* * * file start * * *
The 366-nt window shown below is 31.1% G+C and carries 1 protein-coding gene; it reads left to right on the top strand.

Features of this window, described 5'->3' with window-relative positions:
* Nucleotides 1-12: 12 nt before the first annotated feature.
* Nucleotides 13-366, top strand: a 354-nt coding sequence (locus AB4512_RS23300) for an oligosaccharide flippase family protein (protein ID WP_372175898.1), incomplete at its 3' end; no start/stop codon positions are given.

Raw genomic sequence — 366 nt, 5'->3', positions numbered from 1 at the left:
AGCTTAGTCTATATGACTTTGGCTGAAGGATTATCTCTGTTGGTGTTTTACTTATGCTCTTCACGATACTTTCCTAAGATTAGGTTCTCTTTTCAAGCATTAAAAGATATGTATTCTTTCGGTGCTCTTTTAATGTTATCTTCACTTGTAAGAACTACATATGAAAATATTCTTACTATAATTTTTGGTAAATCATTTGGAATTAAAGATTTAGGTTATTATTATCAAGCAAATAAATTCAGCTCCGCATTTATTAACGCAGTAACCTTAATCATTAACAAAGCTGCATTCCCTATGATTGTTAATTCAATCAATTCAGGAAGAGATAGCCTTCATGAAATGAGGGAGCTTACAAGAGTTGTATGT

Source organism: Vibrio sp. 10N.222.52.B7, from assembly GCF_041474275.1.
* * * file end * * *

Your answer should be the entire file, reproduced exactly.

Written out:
The 366-nt window shown below is 31.1% G+C and carries 1 protein-coding gene; it reads left to right on the top strand.

Features of this window, described 5'->3' with window-relative positions:
* Nucleotides 1-12: 12 nt before the first annotated feature.
* Nucleotides 13-366, top strand: a 354-nt coding sequence (locus AB4512_RS23300) for an oligosaccharide flippase family protein (protein ID WP_372175898.1), incomplete at its 3' end; no start/stop codon positions are given.

Raw genomic sequence — 366 nt, 5'->3', positions numbered from 1 at the left:
AGCTTAGTCTATATGACTTTGGCTGAAGGATTATCTCTGTTGGTGTTTTACTTATGCTCTTCACGATACTTTCCTAAGATTAGGTTCTCTTTTCAAGCATTAAAAGATATGTATTCTTTCGGTGCTCTTTTAATGTTATCTTCACTTGTAAGAACTACATATGAAAATATTCTTACTATAATTTTTGGTAAATCATTTGGAATTAAAGATTTAGGTTATTATTATCAAGCAAATAAATTCAGCTCCGCATTTATTAACGCAGTAACCTTAATCATTAACAAAGCTGCATTCCCTATGATTGTTAATTCAATCAATTCAGGAAGAGATAGCCTTCATGAAATGAGGGAGCTTACAAGAGTTGTATGT

Source organism: Vibrio sp. 10N.222.52.B7, from assembly GCF_041474275.1.